Day traders and long-term stockholders alike can benefit from claiming capital losses on their tax returns, since claiming a capital loss can offset taxes incurred on capital gains. This can often make the sting of a capital loss a bit less and can put more of your capital gains money back in your pocket. However, it's not always this easy, since the US tax code keeps people from abusing this quasi-loophole via the Wash Sale Rule. Navigating this rule can make a big difference in your tax burden, so for a few tips on strategic tax planning, here is some information:
What is the Wash Sale Rule?
The Wash Sale Rule is codified in 26 US Code 1091 and specifies the rules surrounding the sale of assets at a loss and stipulates what an investor cannot do before or after selling at a loss. In short, this rule says that you cannot buy a "substantially identical" stock or security" or otherwise acquire or move into a position to acquire such an asset in the future. This includes buying an option for the same stock or putting the stock in an IRA, as well.
If you do indeed buy back a stock you recently (within 30 days) sold for a loss, then you can't report the capital loss on your taxes as a deductible, and if you do buy the stock back, then you have to treat the stock or asset as if you had bought it at the price you bought it for originally, plus the amount per share you lost on the wash sale. This can mean you can't report the gain you made after the wash sale until the price has increased past the price you paid the first time you bought the stock or asset.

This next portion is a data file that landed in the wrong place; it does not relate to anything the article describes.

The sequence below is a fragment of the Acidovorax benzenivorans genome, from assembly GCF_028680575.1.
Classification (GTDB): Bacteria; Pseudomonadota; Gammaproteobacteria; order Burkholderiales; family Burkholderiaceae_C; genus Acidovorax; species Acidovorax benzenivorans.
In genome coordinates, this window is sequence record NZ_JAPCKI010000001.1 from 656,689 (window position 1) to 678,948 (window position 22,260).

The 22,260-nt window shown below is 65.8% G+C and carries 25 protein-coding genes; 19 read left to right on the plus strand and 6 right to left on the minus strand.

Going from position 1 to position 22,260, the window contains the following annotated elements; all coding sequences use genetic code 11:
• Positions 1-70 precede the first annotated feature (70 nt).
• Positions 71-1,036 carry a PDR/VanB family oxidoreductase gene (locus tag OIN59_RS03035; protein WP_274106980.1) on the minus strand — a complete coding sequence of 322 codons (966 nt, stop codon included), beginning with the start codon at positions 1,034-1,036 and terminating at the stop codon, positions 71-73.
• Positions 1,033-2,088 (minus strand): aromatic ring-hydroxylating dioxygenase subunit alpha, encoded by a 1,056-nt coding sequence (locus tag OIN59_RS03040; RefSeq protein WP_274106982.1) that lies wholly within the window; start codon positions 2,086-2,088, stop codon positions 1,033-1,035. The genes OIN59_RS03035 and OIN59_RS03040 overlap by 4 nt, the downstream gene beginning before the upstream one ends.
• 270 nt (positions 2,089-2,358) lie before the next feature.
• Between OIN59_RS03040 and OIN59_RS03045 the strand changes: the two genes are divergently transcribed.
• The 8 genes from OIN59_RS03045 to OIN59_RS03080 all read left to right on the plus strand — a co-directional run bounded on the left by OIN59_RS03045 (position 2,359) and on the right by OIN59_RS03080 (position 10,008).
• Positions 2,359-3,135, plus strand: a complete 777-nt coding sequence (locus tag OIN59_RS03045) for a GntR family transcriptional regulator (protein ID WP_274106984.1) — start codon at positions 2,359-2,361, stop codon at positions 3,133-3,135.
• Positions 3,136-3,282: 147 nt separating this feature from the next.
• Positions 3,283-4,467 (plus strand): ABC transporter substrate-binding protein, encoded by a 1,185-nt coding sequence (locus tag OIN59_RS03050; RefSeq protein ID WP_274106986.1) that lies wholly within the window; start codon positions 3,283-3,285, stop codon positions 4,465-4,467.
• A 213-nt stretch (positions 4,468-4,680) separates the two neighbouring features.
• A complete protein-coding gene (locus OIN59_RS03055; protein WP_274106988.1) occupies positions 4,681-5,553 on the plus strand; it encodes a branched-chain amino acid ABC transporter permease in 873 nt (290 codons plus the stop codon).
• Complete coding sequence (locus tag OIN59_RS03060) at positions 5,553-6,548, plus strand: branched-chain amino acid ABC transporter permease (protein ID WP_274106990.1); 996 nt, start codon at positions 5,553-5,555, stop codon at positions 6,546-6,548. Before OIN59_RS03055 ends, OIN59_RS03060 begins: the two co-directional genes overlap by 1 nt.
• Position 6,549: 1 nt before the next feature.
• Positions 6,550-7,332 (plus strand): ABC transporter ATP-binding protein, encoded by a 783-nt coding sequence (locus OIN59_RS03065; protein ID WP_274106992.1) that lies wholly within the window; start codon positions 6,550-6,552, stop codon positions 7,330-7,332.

How Do I Get Around This?
The simple way to get around this rule is to simply wait 31 days until repurchasing the stock or asset, which will clear you of the wash sale rule's clutches on your capital losses, which you'll then be able to claim on your taxes. Another option that's available, and that's especially attractive to long-term investors, is to invest the same amount of money in another, similar stock within the same sector. This could be beneficial to long term investors who trade in companies that are closely tied to commodities, for example, since the commodities price will often affect almost all related companies' stock prices similarly, making it easy to switch from stock to stock within a specific industry.